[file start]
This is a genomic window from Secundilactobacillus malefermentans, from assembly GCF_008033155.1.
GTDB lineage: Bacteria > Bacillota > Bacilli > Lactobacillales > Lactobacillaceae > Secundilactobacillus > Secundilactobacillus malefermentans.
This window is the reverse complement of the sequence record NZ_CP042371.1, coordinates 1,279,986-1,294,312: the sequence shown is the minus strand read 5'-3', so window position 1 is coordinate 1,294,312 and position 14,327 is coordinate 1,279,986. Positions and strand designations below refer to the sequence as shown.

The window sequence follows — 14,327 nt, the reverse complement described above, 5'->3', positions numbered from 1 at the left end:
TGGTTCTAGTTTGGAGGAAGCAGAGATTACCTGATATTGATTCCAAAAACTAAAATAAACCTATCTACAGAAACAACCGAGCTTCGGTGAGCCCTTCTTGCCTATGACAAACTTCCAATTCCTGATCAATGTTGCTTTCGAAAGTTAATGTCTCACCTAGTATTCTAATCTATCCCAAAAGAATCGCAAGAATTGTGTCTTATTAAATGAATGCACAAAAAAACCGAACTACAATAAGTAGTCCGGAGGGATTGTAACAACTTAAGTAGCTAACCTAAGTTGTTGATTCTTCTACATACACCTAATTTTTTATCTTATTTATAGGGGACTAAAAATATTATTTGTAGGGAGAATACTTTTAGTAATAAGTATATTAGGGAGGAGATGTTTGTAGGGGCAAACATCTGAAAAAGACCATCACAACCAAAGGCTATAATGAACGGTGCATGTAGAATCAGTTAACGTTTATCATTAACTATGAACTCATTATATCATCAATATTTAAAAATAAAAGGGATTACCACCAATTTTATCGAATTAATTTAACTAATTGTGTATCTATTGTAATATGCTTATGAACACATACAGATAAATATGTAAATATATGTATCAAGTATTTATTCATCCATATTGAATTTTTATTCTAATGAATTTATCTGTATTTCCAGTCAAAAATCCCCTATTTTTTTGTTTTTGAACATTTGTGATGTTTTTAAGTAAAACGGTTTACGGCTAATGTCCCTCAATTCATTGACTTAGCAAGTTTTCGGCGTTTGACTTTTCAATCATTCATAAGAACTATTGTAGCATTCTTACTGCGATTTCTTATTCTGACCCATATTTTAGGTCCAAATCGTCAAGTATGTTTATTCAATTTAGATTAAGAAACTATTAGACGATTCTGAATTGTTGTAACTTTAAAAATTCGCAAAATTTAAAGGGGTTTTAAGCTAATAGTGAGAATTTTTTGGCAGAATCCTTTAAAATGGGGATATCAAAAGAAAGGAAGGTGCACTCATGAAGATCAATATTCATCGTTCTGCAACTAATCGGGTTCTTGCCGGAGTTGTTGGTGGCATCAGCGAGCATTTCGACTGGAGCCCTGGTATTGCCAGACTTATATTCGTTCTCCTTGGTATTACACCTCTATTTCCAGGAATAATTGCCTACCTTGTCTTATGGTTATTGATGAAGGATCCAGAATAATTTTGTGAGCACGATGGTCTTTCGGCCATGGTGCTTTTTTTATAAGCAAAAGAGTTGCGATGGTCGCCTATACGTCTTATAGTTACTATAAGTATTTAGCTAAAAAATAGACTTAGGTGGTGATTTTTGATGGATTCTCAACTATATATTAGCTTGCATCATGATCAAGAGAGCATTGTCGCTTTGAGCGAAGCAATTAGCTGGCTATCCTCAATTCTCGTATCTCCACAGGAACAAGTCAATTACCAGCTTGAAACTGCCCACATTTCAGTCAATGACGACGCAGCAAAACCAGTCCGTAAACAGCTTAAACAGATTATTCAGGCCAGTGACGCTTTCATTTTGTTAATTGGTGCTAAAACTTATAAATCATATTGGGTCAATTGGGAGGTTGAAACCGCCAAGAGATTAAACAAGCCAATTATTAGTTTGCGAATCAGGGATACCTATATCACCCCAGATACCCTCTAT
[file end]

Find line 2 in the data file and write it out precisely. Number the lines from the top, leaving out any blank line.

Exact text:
GTDB lineage: Bacteria > Bacillota > Bacilli > Lactobacillales > Lactobacillaceae > Secundilactobacillus > Secundilactobacillus malefermentans.